Continuing to advocate for the inclusion of existing thermal coal and gas plants, the Energy Security Board’s (ESB) capacity design paper has been coldly received by clean energy corners today.
To recap, the ESB – which includes the heads of the Australian Energy Market Commission, Australian Energy Regulator and Australian Energy Market Operator – is proposing to introduce a capacity market to Australia, in which generators would be paid to have their capacity available during certain periods. “This puts a value on generators being available during periods where demand could exceed supply,” the ESB’s proposal report said.
The ESB says such markets are commonplace overseas, and it has modelled its proposal on a mechanism from the UK.
The idea has been sharply criticised since its inception because of fears it will prolong the life of coal and gas assets, providing increasingly the uneconomic (not to mention polluting) plants with an income stream into the future. Critics believe the inclusion of thermal generation will also slow the inevitable move towards batteries and other kinds of storage technologies, ultimately hindering the path to net zero.
There has been a push to disbar coal and gas generators participating in such a market, but as was made apparent today, the ESB is refusing to cave to these calls.
It did, however, recommend giving states the opportunity to choose which form of generation to include in their regions, allowing them to exclude coal or gas – something Victoria has already expressed it may do.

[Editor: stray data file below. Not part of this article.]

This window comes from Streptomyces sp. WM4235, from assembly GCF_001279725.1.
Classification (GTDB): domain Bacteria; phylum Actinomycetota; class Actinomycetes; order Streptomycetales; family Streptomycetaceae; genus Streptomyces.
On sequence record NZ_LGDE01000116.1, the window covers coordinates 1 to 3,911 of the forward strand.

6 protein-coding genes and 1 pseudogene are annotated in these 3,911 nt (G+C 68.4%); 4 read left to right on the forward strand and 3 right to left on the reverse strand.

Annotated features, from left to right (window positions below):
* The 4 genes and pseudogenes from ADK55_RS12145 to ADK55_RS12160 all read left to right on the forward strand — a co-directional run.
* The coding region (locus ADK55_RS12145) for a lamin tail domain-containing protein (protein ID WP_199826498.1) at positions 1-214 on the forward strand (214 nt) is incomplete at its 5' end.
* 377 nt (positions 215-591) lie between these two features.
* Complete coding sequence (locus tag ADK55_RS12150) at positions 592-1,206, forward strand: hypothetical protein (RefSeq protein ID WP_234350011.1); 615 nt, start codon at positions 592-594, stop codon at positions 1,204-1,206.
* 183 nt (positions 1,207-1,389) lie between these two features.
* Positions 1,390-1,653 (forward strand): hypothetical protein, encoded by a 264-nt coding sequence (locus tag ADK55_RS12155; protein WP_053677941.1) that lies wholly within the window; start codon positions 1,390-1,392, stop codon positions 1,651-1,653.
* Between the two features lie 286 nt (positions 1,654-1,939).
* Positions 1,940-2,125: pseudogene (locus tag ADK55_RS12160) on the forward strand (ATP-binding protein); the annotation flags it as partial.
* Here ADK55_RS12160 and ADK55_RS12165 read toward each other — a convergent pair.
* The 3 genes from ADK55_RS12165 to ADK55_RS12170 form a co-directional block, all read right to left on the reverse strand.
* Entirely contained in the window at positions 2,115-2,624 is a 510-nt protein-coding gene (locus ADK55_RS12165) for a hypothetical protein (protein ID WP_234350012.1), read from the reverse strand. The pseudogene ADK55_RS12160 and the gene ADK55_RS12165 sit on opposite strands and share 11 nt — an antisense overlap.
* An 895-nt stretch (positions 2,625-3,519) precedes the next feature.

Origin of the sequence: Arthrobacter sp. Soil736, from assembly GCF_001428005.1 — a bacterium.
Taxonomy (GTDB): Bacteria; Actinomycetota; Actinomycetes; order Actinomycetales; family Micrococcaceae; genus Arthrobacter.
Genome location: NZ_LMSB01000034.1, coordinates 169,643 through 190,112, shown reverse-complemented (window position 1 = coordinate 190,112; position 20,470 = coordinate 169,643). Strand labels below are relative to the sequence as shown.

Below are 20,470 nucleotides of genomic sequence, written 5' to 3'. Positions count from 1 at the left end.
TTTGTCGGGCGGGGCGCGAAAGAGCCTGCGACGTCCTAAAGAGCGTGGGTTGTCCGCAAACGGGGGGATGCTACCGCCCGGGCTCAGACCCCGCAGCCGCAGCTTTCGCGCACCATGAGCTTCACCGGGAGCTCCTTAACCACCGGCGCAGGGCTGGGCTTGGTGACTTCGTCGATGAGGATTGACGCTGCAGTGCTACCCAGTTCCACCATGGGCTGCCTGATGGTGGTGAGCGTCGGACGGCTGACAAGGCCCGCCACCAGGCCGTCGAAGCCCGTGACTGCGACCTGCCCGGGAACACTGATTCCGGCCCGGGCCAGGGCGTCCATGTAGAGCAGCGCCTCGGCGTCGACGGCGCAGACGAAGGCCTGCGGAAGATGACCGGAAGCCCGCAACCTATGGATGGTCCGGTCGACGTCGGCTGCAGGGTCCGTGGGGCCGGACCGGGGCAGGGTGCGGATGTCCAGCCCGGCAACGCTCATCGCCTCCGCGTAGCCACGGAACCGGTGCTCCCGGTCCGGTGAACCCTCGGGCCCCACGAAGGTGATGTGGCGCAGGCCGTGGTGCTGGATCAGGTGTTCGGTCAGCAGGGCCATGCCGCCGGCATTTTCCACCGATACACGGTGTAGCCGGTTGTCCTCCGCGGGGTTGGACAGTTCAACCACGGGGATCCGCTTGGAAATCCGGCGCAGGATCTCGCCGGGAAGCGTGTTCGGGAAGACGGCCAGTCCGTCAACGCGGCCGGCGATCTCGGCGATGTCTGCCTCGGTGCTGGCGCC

The new federal energy minister, Chris Bowen, today welcomed that recommendation, saying such decisions should be left to states since their landscapes and assets vary considerably.
The ESB also conceded that “new and existing capacity have different requirements. Existing capacity faces sunk costs, while new investors require sufficient certainty that their capital costs, as well as their operating costs, will be recovered.” In other words, it acknowledged new technologies would require greater financial support.
The mechanism, the ESB said, is ultimately about creating greater certainty around coal plant closures and their replacements. “In a market where demand has been relatively stable for several years, it is difficult to make a case for new investment until a clear gap in the market has been established. A ‘wait and see’ approach from investors is a rational response to such uncertainty. But widespread ‘waiting and seeing’ will risk too little capacity being available and new capacity arriving too late,” the report reads.
“Designed well, the capacity mechanism will enable a swifter, less risky and more orderly transition to a net zero emissions energy system,” it added.
The mechanism would apply in all of the National Electricity Market jurisdictions, including New South Wales, Queensland, Victoria, Tasmania and South Australia.
Under the proposal, AEMO would hold capacity auctions twice yearly, award contracts, and make payments to capacity providers. It would then need to allocate these costs to consumers – either through networks or retailers.
The ESB says the mechanism would need to be operational by July 2025, “to keep pace with the speed of the transition.” It is a timeline that seems quite ambitious given the historically slow pace of market reforms in Australia – not to mention this is one of the most hotly contested changes in the market to date.
The ESB said it will continue working with stakeholders on developing the final design. This detailed draft design is due by the end of the year with a final recommendation slated to go to ministers early in 2023.
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